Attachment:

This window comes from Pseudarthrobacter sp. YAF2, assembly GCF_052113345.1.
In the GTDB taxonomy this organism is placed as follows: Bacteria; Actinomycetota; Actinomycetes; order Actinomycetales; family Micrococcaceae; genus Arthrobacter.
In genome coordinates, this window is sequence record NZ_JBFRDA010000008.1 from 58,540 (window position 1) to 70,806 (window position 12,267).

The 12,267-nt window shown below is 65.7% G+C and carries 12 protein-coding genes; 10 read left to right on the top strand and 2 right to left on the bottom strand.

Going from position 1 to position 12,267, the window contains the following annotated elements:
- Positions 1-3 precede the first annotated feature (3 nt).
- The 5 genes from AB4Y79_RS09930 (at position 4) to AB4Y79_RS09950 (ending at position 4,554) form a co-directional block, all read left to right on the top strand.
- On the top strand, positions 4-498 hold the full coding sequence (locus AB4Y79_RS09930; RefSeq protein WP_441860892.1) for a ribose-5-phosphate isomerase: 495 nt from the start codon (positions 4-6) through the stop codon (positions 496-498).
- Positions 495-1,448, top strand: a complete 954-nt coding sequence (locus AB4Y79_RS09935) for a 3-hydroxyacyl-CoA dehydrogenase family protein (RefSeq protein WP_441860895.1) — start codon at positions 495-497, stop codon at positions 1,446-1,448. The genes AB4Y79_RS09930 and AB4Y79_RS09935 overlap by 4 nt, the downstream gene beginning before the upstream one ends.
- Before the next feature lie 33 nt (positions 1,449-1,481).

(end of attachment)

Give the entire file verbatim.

This window comes from Pseudarthrobacter sp. YAF2, assembly GCF_052113345.1.
In the GTDB taxonomy this organism is placed as follows: Bacteria; Actinomycetota; Actinomycetes; order Actinomycetales; family Micrococcaceae; genus Arthrobacter.
In genome coordinates, this window is sequence record NZ_JBFRDA010000008.1 from 58,540 (window position 1) to 70,806 (window position 12,267).

The 12,267-nt window shown below is 65.7% G+C and carries 12 protein-coding genes; 10 read left to right on the top strand and 2 right to left on the bottom strand.

Going from position 1 to position 12,267, the window contains the following annotated elements:
- Positions 1-3 precede the first annotated feature (3 nt).
- The 5 genes from AB4Y79_RS09930 (at position 4) to AB4Y79_RS09950 (ending at position 4,554) form a co-directional block, all read left to right on the top strand.
- On the top strand, positions 4-498 hold the full coding sequence (locus AB4Y79_RS09930; RefSeq protein WP_441860892.1) for a ribose-5-phosphate isomerase: 495 nt from the start codon (positions 4-6) through the stop codon (positions 496-498).
- Positions 495-1,448, top strand: a complete 954-nt coding sequence (locus AB4Y79_RS09935) for a 3-hydroxyacyl-CoA dehydrogenase family protein (RefSeq protein WP_441860895.1) — start codon at positions 495-497, stop codon at positions 1,446-1,448. The genes AB4Y79_RS09930 and AB4Y79_RS09935 overlap by 4 nt, the downstream gene beginning before the upstream one ends.
- Before the next feature lie 33 nt (positions 1,449-1,481).